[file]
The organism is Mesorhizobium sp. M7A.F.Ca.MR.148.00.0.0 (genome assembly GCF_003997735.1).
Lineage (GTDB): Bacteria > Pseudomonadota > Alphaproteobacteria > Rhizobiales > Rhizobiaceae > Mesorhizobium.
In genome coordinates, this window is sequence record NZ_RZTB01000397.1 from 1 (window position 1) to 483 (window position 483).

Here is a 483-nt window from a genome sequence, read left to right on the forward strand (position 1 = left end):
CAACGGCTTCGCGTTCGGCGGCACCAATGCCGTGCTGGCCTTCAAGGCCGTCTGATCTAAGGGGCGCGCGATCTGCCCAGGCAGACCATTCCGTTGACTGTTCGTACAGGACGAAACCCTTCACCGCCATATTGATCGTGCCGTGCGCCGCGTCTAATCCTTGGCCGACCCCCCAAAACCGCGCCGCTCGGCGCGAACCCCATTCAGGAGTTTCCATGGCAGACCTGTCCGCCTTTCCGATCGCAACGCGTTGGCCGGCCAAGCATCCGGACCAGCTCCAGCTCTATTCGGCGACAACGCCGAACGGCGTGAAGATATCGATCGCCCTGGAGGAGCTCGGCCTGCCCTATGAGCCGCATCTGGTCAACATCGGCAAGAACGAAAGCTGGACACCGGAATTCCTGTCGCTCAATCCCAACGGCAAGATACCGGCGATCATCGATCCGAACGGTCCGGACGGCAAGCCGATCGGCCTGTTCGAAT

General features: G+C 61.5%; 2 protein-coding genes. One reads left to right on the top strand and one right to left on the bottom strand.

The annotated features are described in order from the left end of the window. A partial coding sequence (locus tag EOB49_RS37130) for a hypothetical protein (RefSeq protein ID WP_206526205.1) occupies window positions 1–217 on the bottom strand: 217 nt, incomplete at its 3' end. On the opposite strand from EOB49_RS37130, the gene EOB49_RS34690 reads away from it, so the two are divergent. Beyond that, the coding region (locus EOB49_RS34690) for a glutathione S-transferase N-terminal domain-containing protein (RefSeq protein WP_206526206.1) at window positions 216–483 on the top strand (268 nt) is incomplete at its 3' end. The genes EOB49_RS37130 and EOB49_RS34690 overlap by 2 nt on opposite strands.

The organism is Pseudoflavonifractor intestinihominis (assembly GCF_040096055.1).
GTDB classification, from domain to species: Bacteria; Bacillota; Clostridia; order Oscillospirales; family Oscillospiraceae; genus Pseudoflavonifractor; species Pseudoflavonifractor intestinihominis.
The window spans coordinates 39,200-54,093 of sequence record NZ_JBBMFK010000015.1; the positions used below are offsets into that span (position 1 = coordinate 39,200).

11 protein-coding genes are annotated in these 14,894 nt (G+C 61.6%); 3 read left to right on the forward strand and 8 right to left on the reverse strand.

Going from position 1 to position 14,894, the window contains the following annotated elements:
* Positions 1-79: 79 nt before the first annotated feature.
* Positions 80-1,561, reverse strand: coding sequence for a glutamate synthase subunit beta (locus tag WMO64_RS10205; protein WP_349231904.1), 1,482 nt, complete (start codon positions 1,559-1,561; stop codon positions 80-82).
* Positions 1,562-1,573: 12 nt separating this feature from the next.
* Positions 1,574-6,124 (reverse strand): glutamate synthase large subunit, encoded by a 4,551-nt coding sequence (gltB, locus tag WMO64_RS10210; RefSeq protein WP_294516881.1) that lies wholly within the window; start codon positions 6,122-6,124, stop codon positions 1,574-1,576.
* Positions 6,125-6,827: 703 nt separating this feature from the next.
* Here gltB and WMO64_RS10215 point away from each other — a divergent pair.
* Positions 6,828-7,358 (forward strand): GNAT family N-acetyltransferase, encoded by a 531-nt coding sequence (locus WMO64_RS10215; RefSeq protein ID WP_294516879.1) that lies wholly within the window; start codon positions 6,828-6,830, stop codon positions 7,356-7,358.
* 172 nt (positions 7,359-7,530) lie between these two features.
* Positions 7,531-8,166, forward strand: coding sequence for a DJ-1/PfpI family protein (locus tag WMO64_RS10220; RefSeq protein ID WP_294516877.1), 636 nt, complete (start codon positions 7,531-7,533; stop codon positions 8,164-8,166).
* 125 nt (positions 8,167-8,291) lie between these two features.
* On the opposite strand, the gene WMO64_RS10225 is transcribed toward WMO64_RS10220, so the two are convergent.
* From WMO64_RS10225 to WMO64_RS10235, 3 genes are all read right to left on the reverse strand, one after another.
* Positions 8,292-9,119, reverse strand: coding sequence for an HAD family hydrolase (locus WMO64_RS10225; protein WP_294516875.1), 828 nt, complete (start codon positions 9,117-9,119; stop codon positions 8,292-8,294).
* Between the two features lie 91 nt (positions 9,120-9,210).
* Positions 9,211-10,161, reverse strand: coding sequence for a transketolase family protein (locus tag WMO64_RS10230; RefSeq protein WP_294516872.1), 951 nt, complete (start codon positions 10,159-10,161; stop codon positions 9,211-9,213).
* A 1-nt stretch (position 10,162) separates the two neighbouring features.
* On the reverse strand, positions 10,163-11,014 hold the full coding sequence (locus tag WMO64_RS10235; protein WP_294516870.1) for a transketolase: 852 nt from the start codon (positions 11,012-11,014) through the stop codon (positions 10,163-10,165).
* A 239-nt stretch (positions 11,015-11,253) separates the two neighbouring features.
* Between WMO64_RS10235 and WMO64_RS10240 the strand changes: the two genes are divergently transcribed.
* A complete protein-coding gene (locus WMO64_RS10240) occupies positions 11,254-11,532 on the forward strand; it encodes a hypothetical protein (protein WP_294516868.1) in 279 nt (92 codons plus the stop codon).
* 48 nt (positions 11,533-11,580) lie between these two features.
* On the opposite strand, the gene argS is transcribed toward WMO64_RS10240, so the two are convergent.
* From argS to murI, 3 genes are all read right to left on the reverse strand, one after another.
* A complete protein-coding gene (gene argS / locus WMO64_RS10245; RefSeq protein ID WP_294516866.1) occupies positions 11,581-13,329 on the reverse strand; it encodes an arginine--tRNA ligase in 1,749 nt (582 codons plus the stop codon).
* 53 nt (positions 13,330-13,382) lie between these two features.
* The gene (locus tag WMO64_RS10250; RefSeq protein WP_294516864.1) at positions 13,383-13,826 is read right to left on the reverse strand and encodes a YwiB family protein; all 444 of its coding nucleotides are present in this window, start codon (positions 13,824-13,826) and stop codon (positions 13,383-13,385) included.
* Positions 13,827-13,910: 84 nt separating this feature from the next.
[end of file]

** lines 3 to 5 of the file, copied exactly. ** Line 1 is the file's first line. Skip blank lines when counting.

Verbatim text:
In genome coordinates, this window is sequence record NZ_RZTB01000397.1 from 1 (window position 1) to 483 (window position 483).

Here is a 483-nt window from a genome sequence, read left to right on the forward strand (position 1 = left end):
CAACGGCTTCGCGTTCGGCGGCACCAATGCCGTGCTGGCCTTCAAGGCCGTCTGATCTAAGGGGCGCGCGATCTGCCCAGGCAGACCATTCCGTTGACTGTTCGTACAGGACGAAACCCTTCACCGCCATATTGATCGTGCCGTGCGCCGCGTCTAATCCTTGGCCGACCCCCCAAAACCGCGCCGCTCGGCGCGAACCCCATTCAGGAGTTTCCATGGCAGACCTGTCCGCCTTTCCGATCGCAACGCGTTGGCCGGCCAAGCATCCGGACCAGCTCCAGCTCTATTCGGCGACAACGCCGAACGGCGTGAAGATATCGATCGCCCTGGAGGAGCTCGGCCTGCCCTATGAGCCGCATCTGGTCAACATCGGCAAGAACGAAAGCTGGACACCGGAATTCCTGTCGCTCAATCCCAACGGCAAGATACCGGCGATCATCGATCCGAACGGTCCGGACGGCAAGCCGATCGGCCTGTTCGAAT